Morris Studdard said during a Council work session held Monday that too many downtown parking places are designated for elected officials and county courthouse employees. This, he said, is costly for downtown businesses, such as The Olive Branch, a new restaurant slated to open soon at the corner of 2nd Avenue and 19th Street.
"Some of the people who work in the annex courthouse, they're coming in every morning ... they're putting their cars there and staying all day," Studdard said. "And that's not right. The thing about this is this (parking spaces) is for the people who come to town to shop ... and they have to walk a block and a half."
City attorney Russ Robertson said, "It (parking near the restaurant) won't be a problem at dinner, but it will be a problem at lunch."
Mayor Sonny Posey said although he agreed with Studdard "to a degree," he added this was not an issue he wants to push.
"No. 1: The county does not have a place for a lot to park in. No. 2: For the first time in my memory -- maybe in history -- we're actually getting along really well. The county is financing ... this new state building. The last one to go in the current park. I'd hesitate to take an action, at this point in time, that might jeopardize that relationship."
Studdard said, "If I had a business there, I would sure like my customers to be able to park and not walk a block-and-a-half."
Robertson said the parking in downtown Jasper began to be a problem when the city stopped enforcing the 2-hour parking limit in downtown Jasper.
"Especially after lunch, you'll see cars there at 1:30 and they're there until 4:30 (in the afternoon)," Robertson said.
Councilor Johnny Rollins said a solution -- which he attributed to fellow Councilor Lee Swann -- is making at least two of the downtown roads into one-way-streets and converting the old lanes into angled parking spaces.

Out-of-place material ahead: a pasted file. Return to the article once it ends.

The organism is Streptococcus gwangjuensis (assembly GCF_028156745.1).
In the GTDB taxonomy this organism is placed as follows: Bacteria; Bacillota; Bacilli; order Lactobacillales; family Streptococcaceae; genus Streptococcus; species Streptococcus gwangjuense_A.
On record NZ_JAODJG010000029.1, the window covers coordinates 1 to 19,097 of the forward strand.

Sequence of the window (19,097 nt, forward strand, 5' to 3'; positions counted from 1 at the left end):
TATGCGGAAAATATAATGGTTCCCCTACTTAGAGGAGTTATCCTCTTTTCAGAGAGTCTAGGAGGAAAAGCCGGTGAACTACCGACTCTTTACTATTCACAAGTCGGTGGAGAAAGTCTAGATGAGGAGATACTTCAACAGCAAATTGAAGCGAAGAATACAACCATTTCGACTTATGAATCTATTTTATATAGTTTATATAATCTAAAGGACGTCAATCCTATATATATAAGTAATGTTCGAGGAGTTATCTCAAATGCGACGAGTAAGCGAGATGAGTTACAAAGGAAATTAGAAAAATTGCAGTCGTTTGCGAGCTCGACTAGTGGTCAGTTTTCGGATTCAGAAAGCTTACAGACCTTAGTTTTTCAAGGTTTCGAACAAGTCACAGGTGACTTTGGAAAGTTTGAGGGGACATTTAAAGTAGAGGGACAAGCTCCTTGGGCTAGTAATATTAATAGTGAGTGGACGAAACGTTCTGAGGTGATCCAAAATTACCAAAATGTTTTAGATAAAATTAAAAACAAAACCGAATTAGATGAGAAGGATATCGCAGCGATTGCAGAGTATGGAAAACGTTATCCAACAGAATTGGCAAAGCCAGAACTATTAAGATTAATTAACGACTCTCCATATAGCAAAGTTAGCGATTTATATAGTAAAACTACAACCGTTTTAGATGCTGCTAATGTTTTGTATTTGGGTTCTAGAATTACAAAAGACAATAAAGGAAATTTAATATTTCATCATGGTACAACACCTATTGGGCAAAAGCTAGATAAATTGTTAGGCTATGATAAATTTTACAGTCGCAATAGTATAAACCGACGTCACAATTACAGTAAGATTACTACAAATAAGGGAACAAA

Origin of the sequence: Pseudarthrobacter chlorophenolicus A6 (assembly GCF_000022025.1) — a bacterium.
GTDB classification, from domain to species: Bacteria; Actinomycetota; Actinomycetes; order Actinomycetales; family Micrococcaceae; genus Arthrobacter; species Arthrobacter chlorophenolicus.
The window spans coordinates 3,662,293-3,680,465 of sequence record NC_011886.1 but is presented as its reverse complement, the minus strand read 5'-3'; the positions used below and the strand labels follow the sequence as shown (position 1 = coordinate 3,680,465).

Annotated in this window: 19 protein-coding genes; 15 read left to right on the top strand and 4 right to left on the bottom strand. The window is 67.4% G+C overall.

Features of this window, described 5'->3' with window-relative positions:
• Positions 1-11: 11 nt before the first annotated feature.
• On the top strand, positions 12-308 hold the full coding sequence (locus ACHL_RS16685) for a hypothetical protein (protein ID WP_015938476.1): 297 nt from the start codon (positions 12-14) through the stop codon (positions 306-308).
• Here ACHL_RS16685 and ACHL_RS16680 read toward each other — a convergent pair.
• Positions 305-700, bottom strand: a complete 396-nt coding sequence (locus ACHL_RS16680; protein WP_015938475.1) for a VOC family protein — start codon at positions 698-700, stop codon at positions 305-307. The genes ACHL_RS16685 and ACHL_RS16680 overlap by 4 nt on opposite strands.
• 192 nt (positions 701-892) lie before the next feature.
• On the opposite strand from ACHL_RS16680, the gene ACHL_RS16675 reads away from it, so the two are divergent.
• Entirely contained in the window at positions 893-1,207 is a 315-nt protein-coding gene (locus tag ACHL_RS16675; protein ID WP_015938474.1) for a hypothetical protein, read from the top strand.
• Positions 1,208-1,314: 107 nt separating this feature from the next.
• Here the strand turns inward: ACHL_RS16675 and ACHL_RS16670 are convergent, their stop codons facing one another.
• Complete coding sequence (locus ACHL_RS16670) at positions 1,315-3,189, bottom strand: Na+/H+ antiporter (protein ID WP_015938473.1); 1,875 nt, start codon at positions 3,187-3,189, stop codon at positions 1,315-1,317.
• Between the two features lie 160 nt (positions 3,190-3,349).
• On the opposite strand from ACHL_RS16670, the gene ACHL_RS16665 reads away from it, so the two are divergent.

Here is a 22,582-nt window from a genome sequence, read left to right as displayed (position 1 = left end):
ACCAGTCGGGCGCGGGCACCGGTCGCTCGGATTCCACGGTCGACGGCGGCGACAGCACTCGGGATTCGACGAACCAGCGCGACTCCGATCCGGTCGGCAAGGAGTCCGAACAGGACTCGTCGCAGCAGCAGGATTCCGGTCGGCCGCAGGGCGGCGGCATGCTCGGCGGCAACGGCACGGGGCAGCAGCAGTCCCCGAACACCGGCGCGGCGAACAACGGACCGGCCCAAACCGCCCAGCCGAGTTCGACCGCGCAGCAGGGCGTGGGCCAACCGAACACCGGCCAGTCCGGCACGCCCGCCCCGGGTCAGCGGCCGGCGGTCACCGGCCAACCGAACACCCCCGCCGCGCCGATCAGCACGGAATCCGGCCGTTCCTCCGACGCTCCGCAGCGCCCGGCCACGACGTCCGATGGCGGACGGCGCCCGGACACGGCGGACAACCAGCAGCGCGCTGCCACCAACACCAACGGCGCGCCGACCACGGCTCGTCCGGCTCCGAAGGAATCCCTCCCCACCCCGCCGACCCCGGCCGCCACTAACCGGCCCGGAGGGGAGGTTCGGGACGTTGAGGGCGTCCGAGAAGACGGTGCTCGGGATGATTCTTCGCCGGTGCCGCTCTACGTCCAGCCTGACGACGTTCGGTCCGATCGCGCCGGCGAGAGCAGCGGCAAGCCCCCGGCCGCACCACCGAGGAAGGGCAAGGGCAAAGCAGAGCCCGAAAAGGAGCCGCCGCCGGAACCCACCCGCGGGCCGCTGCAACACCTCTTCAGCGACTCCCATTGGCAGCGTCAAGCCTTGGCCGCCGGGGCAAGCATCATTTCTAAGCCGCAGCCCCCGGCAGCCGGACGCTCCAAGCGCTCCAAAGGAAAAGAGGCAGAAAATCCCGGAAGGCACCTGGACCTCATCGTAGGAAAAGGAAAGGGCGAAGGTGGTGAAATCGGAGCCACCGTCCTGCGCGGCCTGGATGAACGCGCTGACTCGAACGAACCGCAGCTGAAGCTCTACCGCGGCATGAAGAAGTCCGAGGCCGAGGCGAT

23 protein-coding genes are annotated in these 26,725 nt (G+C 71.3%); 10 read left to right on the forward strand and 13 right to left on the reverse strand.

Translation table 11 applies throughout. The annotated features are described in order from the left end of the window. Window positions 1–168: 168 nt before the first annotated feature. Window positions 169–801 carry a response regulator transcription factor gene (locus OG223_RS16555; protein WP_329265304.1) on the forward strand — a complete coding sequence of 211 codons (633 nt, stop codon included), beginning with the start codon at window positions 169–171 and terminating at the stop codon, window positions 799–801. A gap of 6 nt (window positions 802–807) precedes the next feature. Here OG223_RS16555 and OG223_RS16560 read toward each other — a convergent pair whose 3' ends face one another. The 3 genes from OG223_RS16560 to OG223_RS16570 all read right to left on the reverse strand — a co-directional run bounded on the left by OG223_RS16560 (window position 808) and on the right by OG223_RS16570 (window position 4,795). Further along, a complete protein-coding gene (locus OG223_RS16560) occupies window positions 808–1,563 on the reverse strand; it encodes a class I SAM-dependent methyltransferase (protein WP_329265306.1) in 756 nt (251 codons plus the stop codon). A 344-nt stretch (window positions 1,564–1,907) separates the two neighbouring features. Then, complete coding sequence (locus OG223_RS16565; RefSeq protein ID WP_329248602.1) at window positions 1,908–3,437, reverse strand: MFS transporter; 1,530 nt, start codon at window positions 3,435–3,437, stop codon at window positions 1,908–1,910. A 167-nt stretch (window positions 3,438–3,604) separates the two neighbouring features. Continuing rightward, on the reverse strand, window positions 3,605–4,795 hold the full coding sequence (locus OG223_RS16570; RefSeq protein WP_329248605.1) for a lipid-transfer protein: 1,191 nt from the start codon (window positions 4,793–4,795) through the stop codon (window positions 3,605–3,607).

"You could probably stack twice as many cars on these streets," Rollins said.
During the work session, City planner Keith Pike displayed on an overhead projector photos of places in downtown Jasper where parking is restricted to particular individuals. Pike said the spots were not reserved only for elected officials.
Rollins said he wondered if it was right for the parking lot of Jasper City Hall to have spaces earmarked for the city councilors.
Councilor Gary Cowen said the parking problem is an issue the city needs to examine.
To determine if any city action is necessary, Cowen asked Pike to find out how many parking spots are in downtown Jasper and how many of those are available to the general public.
Cowen added that the decreasing number of available parking spots in downtown Jasper may be an indicator that commerce is increasing in the district.
The Council will meet again today during a regularly scheduled meeting held at 10 a.m. in the Council Chambers on the second floor of Jasper City Hall.